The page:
MILFORD (CBS) – Police have located the driver of a tractor trailer involved in a Milford hit and run that killed a pedestrian, though it’s not clear if he will face charges.

Milford Police said 65-year-old Barbara Clement was walking on Main Street Thursday afternoon when a dump truck style tractor trailer hit and killed her.

Police investigate a Milford hit and run. (WBZ-TV)

Police investigate a Milford hit and run. (WBZ-TV)

The driver of the truck did not stop but was located about two hours later after police released surveillance videos of the truck on social media.

“I’m under the impression that somebody called him up and said it looks like it’s your truck they’re looking for. And then, he went and turned himself in,” Deputy Police Chief Jim Heron said.

Police said the driver turned himself in at the Middleboro State Police Barracks. He was brought to Milford’s police department to be interviewed.

A truck involved in a hit and run in Milford. (Image Credit: Milford Police)

A truck involved in a hit and run in Milford. (Image Credit: Milford Police)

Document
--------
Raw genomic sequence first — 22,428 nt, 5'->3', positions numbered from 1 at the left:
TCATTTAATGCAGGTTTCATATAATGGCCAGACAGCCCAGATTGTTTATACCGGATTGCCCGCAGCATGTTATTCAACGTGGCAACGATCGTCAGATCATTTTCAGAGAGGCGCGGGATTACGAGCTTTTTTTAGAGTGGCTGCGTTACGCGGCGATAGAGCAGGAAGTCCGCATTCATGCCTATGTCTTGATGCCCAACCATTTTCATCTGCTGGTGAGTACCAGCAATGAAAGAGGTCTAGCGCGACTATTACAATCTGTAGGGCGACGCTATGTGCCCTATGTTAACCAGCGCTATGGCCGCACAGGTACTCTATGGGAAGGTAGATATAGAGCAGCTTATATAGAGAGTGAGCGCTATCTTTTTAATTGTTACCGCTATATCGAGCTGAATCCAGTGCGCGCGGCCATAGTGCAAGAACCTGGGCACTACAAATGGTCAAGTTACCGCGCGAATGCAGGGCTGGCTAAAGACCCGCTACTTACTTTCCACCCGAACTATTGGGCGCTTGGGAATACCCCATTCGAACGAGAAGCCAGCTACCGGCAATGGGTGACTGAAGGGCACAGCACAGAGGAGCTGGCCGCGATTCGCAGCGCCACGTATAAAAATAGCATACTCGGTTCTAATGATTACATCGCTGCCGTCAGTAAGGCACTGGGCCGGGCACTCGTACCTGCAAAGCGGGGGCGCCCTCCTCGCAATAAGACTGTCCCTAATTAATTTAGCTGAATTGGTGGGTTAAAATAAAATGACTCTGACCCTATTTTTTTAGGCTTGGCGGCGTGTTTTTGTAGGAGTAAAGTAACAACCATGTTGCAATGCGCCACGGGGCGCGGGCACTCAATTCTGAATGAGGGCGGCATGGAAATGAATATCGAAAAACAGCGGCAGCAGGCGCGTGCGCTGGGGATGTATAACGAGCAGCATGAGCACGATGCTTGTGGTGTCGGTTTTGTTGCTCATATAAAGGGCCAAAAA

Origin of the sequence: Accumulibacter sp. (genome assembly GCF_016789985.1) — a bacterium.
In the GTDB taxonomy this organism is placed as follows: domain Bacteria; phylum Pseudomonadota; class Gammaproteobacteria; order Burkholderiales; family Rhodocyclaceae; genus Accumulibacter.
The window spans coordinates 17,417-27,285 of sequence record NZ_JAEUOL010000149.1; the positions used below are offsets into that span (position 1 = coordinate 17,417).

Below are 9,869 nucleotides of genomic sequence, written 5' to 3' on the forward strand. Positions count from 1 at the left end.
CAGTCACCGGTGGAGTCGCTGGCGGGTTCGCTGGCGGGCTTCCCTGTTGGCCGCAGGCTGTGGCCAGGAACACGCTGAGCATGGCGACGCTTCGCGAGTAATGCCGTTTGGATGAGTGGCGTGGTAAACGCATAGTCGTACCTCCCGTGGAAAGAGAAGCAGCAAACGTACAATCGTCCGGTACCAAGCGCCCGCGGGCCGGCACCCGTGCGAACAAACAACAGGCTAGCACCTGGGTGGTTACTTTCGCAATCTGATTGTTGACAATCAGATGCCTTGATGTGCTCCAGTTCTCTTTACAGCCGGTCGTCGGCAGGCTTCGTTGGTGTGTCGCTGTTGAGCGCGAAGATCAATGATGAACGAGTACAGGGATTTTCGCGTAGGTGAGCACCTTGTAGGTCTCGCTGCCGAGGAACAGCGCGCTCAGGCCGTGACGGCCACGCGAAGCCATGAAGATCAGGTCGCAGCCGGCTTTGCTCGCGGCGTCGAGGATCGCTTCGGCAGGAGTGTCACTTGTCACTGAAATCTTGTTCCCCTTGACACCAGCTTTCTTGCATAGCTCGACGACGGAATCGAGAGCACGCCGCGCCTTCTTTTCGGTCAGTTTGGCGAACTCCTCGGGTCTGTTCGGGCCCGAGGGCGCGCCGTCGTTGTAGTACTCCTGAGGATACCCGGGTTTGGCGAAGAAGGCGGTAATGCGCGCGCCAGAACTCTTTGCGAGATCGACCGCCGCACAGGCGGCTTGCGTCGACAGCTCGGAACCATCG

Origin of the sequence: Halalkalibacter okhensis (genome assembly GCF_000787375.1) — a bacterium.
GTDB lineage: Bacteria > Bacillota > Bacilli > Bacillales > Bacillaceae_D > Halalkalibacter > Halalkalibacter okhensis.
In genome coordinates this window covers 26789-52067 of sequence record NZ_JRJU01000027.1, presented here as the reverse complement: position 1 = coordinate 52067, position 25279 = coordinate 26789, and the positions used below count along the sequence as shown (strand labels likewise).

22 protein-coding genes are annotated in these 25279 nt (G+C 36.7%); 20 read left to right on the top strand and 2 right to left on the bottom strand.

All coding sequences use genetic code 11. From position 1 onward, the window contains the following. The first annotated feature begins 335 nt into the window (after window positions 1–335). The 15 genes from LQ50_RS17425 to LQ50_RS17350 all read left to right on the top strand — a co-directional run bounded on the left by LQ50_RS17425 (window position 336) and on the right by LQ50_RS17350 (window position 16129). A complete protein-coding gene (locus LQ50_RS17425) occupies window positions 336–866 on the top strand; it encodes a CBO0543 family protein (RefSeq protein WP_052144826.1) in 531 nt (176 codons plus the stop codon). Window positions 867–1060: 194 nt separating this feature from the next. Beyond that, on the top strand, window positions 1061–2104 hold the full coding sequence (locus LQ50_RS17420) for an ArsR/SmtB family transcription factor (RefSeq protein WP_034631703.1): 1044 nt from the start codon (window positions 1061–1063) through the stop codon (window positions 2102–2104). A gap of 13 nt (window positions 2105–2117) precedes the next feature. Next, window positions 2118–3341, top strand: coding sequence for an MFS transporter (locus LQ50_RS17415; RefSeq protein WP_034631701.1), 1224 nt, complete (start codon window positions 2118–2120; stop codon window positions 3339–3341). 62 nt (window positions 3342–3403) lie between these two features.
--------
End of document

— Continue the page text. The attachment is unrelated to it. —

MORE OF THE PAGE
Friends told WBZ-TV that Barbara Clement, fondly known as “Sarge”, was a Constable in Milford. She also served in the National Guard for nearly 30 years.

“I’m just shaken. Just shaken. Because, I knew her all my life and she did nothing but good,” friend Nancy Barsamian said.

Nancy and Robert Phillips came to the scene Thursday afternoon. Clement was the maid of honor at their wedding.

“She loved everybody, she didn’t care, and she would help you no matter what happened,” Robert Phillips said.

Investigators have not said if they will charge the driver in this incident.

Comments (2)
  1. It is quite likely that the truck driver never even knew he hit her. With an 80,000 lb vehicle you wouldn’t even feel hitting a pedestrian as the momentum is far too great. Running over a pedestrian with the trailer axles would feel a lot like running over an empty beer can in your car.

    Are 80,000-lb trucks legal? Yes. If you want we could haul what that truck hauls in three 10-wheel trucks instead, which would cost more, but offer virtually no difference in the driver’s ability to stop in time to avoid hitting a pedestrian or running right over a bicyclist.

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